How to Recognize and Report Elder Abuse
Imagine this: you have an elderly neighbor who’s usually cordial and talkative. One day, you see her on her porch and decide to say hello. Instead of engaging in conversation, she seems quiet, withdrawn, and maybe even a little nervous. Then, you notice a large bruise on her forehead and, when you ask, she’s unable to give a plausible explanation as to what happened. You start to wonder, ‘Is this elder abuse?’
Elder abuse is a serious issue that doesn’t get the attention it deserves. What’s more, abuse, neglect and exploitation of the elderly are more common than you might think. Indeed, as many as ten percent of the elderly population have experienced some form of abuse, and even more are at risk. Thankfully, through awareness and education, there are ways you can help.
Keep reading for more information, including tips on recognizing and reporting elder abuse.
Why Elder Abuse Happens
There are a variety of factors that contribute to elder abuse. For example, family caregivers rarely get the support they need in providing full-time care to an elderly or infirm loved one. This can result in overwhelming stress, tension, exhaustion and even resentment. And when it comes to abuse perpetrated by a professional caregiver, a lack of training, understaffing, low pay, long hours and poor supervision can all contribute to sub-par care and client abuse.
Recognizing Elder Abuse
There are several different types of elder abuse, each of which is associated with its own signs and risk factors. The following lists the most common forms of abuse, as well as tips on recognizing the different signs and symptoms:
- Physical abuse. Red flags include unexplained bruises, cuts or abrasions, as well as skittish or fearful behavior. For example, if an elderly loved one has suffered recurring injuries, with no explanation (or odd, unbelievable explanations), or flinches at physical contact, he or she could be experiencing abuse.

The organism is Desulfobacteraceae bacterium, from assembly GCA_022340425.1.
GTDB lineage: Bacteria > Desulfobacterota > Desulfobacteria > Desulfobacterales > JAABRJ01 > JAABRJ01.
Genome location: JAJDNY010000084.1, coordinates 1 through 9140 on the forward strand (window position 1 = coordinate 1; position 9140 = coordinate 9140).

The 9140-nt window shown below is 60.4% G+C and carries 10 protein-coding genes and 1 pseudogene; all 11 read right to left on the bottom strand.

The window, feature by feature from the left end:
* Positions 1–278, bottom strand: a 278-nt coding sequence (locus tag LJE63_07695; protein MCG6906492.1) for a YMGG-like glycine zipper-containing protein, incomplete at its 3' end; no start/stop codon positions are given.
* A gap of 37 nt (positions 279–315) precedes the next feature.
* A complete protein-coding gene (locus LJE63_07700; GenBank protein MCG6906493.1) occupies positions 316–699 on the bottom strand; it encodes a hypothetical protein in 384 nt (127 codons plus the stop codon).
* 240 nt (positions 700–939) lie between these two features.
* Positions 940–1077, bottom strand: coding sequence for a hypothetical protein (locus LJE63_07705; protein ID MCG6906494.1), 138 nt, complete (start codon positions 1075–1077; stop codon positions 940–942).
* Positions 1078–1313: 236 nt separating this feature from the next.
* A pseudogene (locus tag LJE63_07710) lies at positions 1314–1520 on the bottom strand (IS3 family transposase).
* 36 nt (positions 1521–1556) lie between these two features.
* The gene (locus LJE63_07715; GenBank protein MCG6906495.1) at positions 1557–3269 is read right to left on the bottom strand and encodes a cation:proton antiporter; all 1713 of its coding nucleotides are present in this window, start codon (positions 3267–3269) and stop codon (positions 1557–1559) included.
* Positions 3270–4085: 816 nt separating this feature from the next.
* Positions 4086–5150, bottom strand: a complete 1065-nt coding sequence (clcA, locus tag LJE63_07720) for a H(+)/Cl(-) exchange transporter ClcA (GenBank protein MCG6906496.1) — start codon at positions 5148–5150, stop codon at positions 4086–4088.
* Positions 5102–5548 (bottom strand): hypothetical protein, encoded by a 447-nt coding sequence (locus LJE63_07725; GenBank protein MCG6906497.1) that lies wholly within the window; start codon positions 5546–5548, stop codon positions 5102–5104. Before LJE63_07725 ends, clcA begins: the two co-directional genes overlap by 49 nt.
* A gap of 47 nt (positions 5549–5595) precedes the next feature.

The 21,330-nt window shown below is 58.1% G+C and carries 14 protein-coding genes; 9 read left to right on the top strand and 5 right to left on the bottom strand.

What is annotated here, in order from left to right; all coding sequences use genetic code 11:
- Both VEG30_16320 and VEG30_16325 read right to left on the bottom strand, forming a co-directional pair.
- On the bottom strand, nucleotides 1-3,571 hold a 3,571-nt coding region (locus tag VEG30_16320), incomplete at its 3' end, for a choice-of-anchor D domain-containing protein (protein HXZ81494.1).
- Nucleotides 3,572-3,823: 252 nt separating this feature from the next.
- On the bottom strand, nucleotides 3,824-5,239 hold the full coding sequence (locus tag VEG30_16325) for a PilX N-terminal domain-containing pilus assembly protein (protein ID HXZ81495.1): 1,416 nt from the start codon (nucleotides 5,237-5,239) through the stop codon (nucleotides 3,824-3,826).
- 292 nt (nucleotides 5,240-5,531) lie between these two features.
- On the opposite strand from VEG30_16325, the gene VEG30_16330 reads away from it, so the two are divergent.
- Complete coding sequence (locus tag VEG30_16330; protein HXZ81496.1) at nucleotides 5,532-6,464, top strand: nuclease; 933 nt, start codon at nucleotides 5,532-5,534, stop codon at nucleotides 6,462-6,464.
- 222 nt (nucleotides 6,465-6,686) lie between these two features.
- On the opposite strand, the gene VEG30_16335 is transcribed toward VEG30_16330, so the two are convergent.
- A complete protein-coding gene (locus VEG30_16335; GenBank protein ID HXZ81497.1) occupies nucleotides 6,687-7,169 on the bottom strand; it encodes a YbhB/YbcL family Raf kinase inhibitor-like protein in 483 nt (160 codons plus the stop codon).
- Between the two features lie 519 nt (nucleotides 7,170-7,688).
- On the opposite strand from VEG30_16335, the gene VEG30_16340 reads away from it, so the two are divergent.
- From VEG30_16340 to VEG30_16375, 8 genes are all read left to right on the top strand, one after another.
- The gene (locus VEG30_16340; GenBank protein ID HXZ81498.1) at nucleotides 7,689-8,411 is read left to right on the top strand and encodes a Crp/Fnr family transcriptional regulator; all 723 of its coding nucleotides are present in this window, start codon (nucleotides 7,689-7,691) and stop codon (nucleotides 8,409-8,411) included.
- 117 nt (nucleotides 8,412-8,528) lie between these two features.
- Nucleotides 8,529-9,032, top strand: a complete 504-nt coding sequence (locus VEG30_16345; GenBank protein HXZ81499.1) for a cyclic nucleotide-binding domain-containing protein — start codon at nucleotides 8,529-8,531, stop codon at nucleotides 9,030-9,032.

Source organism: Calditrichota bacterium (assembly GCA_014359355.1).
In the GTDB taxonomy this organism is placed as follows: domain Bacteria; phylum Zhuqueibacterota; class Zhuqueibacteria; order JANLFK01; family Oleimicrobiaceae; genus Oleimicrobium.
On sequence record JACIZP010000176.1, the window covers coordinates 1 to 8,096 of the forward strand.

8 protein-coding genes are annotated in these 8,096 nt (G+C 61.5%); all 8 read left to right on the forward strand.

- Verbal or emotional abuse. This type of abuse includes yelling, threatening, name-calling, humiliation or ridicule, forced isolation, etc. Signs include strained relationships between caregivers and clients, social withdrawal, mood swings, depression and nervous or fearful behavior.
- Neglect. According to seriousaccidents.com, neglect can be difficult to determine, but it is one of the most common forms of elder abuse. It is associated with signs like poor hygiene, soiled clothing or bedding, weight loss, bed sores, deteriorating health as a result of a lack of care or failure to administer medications, an unusually messy home, etc.
- Sexual abuse. The signs of sexual abuse include bruising or swelling on the breasts or genitalia, rectal or vaginal bleeding, evidence of sexually transmitted disease, inappropriate behavior on the part of a caregiver, depression, mood swings and other signs of emotional trauma.
- Financial exploitation. Financial exploitation is characterized by stealing or misappropriating the funds of an elderly individual. Signs include money that’s missing or unaccounted for, unpaid bills, frequent cash withdrawals, increased use of credit cards, or adding a caregiver’s name to bank accounts.
Reporting Elder Abuse
So, how do we help the neighbor or loved one who displays the signs of elderly abuse? First of all, in cases of severe neglect, calling 911 immediately is essential to the elderly individual’s health, safety and quality of life. The police will likely investigate and contact the proper authorities.
If you suspect verbal, emotional or financial abuse, you have a number of options in reporting these crimes. First, you can make your suspicions known to a trusted family member. If this doesn’t help, you can contact the Department of Health and Human Resources (DHHR) in your state, and report what you know to Adult Protective Services.
If you spot the signs of elder abuse, the important thing is to tell someone, and don’t give up until the situation is resolved. And, with the tips provided here, you’re better equipped at recognizing elderly abuse, and reporting these serious crimes.